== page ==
to help. I propose increased child care funding for low-income mothers; transition benefits to help those moving from welfare to work and second chance homes to help unwed teenage moms nurture their children in a safe and structured environment.
Source: 1999 State of the State Address, Austin TX
Jan 27, 1999
Help people become independent of welfare.
The 1997 [Texas] Legislature supported my initiatives to allow churches, synagogues, and other faith-based organizations to continue addressing our worst social problems, free from unreasonable government interference.
Source: www.governor.state.tx.us/divisions/faq_index.html 12/31/98
Dec 31, 1998
Limit benefits and require work
We put time limits on benefits, required work and education.. We’ll give you a hand, but you owe something in return for taxpayers’ help. We should require unmarried teen mothers to live with their parents or in a group home to qualify for taxpayer
assistance. We should not give additional cash benefits for having more children while on welfare. We must enforce sanctions against able-bodied welfare recipients who refuse to work or even look for work.
Source: 1997 State of the State Address, Austin TX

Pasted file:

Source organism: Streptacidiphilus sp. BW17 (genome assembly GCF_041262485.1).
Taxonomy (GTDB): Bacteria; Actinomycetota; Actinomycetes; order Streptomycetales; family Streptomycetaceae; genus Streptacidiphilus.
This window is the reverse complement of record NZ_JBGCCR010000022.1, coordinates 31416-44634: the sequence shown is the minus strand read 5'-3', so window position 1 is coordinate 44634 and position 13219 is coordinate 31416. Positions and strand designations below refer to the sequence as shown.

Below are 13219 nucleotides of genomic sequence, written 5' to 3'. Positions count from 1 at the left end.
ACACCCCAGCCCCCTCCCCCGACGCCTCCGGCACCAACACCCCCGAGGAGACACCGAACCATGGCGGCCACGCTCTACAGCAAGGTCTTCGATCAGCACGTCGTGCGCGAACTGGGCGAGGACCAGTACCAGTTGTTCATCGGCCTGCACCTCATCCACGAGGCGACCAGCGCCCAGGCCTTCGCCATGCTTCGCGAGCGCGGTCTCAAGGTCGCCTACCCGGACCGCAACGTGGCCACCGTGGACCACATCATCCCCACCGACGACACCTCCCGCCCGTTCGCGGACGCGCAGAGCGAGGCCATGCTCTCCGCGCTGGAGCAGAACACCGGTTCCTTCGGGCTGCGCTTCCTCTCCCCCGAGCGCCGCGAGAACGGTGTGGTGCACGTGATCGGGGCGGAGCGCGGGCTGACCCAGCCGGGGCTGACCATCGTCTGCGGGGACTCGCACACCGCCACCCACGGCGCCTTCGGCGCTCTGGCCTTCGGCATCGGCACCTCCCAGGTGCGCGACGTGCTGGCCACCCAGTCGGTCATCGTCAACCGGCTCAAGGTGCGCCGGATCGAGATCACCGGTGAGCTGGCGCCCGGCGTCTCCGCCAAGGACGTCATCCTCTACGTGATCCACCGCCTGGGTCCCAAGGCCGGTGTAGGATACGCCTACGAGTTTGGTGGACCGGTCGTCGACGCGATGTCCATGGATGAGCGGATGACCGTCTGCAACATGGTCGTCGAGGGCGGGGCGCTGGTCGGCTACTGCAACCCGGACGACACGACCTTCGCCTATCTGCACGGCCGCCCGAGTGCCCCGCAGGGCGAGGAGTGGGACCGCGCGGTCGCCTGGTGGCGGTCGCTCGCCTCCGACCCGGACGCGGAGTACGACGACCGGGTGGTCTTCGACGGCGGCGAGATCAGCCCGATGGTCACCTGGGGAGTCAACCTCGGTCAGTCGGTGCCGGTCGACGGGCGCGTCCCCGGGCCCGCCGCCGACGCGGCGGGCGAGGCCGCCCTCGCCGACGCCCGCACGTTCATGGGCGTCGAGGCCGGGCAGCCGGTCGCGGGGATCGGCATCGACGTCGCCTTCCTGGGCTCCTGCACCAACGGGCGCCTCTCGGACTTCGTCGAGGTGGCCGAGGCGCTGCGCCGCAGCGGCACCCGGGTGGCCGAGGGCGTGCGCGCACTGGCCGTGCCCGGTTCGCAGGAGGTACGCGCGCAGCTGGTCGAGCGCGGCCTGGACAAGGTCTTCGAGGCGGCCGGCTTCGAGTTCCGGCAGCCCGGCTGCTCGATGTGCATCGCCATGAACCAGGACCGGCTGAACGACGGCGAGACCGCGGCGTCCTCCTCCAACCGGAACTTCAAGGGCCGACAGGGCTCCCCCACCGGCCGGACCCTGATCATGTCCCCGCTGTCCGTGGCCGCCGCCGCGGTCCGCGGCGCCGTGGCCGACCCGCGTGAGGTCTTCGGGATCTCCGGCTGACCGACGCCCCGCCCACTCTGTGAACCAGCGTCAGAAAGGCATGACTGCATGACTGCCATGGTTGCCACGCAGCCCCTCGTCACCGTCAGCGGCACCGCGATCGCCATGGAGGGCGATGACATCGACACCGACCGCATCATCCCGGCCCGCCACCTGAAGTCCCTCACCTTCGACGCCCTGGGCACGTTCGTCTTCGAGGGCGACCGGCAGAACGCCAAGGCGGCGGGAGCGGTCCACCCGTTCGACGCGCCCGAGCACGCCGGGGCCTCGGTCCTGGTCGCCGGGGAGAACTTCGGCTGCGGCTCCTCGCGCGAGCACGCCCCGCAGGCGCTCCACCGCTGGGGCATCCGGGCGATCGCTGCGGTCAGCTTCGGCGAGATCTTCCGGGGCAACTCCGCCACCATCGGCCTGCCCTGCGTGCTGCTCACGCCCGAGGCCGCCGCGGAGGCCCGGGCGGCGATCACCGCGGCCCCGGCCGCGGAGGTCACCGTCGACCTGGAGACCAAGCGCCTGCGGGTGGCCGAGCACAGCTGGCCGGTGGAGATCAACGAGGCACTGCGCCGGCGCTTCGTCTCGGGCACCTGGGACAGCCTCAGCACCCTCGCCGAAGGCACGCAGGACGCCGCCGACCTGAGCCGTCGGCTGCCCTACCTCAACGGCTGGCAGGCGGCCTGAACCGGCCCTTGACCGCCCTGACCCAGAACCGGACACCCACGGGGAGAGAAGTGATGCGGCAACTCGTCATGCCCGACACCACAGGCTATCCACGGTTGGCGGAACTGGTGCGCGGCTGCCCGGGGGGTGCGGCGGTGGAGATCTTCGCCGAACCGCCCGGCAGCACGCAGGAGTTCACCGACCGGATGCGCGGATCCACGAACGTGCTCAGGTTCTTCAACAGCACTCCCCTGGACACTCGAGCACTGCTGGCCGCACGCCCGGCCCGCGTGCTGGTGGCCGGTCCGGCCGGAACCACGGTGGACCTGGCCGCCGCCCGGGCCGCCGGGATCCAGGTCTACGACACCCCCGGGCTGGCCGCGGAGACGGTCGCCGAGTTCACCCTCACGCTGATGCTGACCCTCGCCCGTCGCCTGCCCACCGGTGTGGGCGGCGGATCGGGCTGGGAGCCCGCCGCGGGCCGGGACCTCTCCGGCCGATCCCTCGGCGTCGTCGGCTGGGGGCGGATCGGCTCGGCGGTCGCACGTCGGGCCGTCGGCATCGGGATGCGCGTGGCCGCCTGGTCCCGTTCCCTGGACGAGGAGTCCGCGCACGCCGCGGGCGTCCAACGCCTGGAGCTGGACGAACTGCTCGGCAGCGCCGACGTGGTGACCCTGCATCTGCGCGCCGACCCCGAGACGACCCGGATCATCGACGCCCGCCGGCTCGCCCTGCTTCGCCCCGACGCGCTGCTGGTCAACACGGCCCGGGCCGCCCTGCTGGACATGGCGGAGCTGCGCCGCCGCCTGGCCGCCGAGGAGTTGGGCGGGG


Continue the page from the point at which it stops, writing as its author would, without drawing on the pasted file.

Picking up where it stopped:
Jan 28, 1997
Compassion Capital Fund to foster church-based welfare
Proposals to Promote Faith-Based and Community Organizations:
Source: GeorgeWBush.com: ‘Issues: Policy Points Overview’
Apr 2, 2000
- Lift federal regulations that hamper faith-based institutions from involvement in the delivery of services to the needy
- Expand ‘Charitable Choice’ to all federal social service
programs, allowing religious organizations to be eligible for funding on the same basis as any other provider, without impairing their religious character
- Establish an ‘Office of Faith-Based Action’ in the Executive Office of the President
- Provide federal matching funds for the establishment of state offices of faith-based action
- Promote alternative licensing regimes that recognize religious training as an alternative form of qualification for delivery of non-medical social
- Establish a ‘Compassion Capital Fund’ a public/private partnership to identify and invest in charitable best practices
- Provide civil liability protection for corporate in-kind donations of equipment or facilities to charities
Page last updated: Jul 11, 2013